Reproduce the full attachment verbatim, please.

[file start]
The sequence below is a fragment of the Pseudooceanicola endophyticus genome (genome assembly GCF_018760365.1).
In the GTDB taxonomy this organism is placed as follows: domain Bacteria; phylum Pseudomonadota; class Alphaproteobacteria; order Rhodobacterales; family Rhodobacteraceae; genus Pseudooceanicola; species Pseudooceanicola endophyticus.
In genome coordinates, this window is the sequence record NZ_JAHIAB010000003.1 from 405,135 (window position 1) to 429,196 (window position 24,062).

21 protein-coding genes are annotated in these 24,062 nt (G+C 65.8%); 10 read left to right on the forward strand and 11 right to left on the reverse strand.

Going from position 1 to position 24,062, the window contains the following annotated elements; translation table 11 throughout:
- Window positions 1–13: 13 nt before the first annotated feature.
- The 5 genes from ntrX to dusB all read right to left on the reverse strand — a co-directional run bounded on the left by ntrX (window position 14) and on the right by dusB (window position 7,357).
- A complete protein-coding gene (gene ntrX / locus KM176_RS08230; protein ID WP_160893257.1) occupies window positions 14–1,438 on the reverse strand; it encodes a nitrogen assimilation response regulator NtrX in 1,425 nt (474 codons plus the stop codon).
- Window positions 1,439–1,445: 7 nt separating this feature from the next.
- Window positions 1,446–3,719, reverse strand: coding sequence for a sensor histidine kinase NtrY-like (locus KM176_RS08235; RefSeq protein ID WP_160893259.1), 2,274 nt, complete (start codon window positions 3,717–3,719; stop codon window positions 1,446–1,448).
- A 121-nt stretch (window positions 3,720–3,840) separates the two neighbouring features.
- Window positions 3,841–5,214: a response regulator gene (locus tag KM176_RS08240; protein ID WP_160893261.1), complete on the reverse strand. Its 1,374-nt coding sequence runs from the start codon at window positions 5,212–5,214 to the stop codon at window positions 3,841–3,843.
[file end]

The sequence below is a fragment of the Pseudooceanicola endophyticus genome (genome assembly GCF_018760365.1).
In the GTDB taxonomy this organism is placed as follows: domain Bacteria; phylum Pseudomonadota; class Alphaproteobacteria; order Rhodobacterales; family Rhodobacteraceae; genus Pseudooceanicola; species Pseudooceanicola endophyticus.
In genome coordinates, this window is the sequence record NZ_JAHIAB010000003.1 from 405,135 (window position 1) to 429,196 (window position 24,062).

21 protein-coding genes are annotated in these 24,062 nt (G+C 65.8%); 10 read left to right on the forward strand and 11 right to left on the reverse strand.

Going from position 1 to position 24,062, the window contains the following annotated elements; translation table 11 throughout:
- Window positions 1–13: 13 nt before the first annotated feature.
- The 5 genes from ntrX to dusB all read right to left on the reverse strand — a co-directional run bounded on the left by ntrX (window position 14) and on the right by dusB (window position 7,357).
- A complete protein-coding gene (gene ntrX / locus KM176_RS08230; protein ID WP_160893257.1) occupies window positions 14–1,438 on the reverse strand; it encodes a nitrogen assimilation response regulator NtrX in 1,425 nt (474 codons plus the stop codon).
- Window positions 1,439–1,445: 7 nt separating this feature from the next.
- Window positions 1,446–3,719, reverse strand: coding sequence for a sensor histidine kinase NtrY-like (locus KM176_RS08235; RefSeq protein ID WP_160893259.1), 2,274 nt, complete (start codon window positions 3,717–3,719; stop codon window positions 1,446–1,448).
- A 121-nt stretch (window positions 3,720–3,840) separates the two neighbouring features.
- Window positions 3,841–5,214: a response regulator gene (locus tag KM176_RS08240; protein ID WP_160893261.1), complete on the reverse strand. Its 1,374-nt coding sequence runs from the start codon at window positions 5,212–5,214 to the stop codon at window positions 3,841–3,843.